Generating passive income is a great way to increase wealth. This way the money accumulates while you are free to work on your career or sit on a beach enjoying the sunset.
If you are looking for passive income, which I imagine you are because you clicked on this article, then Clorox (CLX 0.78%) could be a solid choice. The company has just increased its dividend payment again. Let’s explore why passive income investors may consider Clorox stock for their portfolios.
A tailwind turned headwind pinches Clorox earnings.
On July 12, Clorox announced that it would increase its quarterly dividend payment to $1.18 per share. This means that investors who buy Clorox stock will receive quarterly payments totaling $4.72 per year. This isn’t the first time Clorox has raised its dividend; from 2012 to 2021, the company increased its annual dividend per share from $2.40 to $4.44.
These increases have steadily increased its dividend yield, which now stands at 3.15%. Clorox’s dividend is attractive as a 10-year US government bond yields less than 3%. But the company could struggle to increase its dividend payout over the next few years at the same rate as in the previous decade. Clorox’s dividend payout ratio was more than 100% most recently, meaning the company paid out more dividends than it generated earnings.
This trend is unsustainable because, eventually, the company will run out of savings to pay dividends and will exhaust its borrowing capacity. For Clorox to increase dividends, it must manage earnings growth. It flourished at the start of the pandemic as millions increased their purchases of cleaning products. This trend has reversed as vaccinations against COVID-19 have accelerated and fear of the virus has diminished.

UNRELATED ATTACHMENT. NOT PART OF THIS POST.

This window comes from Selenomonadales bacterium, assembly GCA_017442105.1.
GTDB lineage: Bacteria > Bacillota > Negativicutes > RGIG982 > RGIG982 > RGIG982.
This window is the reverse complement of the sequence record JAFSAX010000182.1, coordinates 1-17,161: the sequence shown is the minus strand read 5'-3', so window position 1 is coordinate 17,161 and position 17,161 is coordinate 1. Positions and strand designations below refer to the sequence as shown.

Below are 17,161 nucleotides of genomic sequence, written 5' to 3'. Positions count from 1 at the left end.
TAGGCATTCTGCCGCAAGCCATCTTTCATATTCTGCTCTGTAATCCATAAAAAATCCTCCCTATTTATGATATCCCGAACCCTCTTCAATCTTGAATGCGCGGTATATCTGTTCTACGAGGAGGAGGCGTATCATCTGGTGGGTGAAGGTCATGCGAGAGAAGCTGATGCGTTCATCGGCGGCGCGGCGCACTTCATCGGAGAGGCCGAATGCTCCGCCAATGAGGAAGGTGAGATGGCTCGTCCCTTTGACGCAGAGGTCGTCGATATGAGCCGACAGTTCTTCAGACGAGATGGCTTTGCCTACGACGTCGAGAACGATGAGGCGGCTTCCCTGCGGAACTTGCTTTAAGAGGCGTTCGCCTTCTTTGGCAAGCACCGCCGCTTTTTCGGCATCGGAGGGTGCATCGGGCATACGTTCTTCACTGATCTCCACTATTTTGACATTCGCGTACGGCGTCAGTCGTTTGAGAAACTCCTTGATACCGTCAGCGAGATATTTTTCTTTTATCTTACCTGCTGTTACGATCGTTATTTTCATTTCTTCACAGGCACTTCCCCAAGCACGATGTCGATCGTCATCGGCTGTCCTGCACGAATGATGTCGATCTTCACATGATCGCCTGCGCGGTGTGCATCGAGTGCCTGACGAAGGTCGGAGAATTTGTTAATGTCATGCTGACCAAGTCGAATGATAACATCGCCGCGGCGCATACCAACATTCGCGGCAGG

Clorox expects sales to fall 2.5% mid-year. Moreover, the company has not been immune to widespread inflation, as its costs have increased even as its sales have fallen. As a result, management expects earnings per share to decline by 33% by mid-fiscal 2022.
Clorox stock is not cheap.
Interestingly, Clorox shares are trading at a price-to-earnings ratio of around 40 and free cash flow of 32.5, near the expensive side of its previous five-year averages. Of course, all price ratios have a numerator (the stock price) and a denominator (depending on the metric being assessed). The rise in Clorox’s valuation is the result of declining earnings and cash flow rather than a rising share price. On the contrary, Clorox stock is down 38% from its five-year highs.
In other words, passive income investors would pay a higher price with an attractive 3.15% dividend yield on Clorox shares.
Parkev Tatevosian has no position in the stocks mentioned. The Motley Fool has no position in the stocks mentioned. The Motley Fool has a disclosure policy.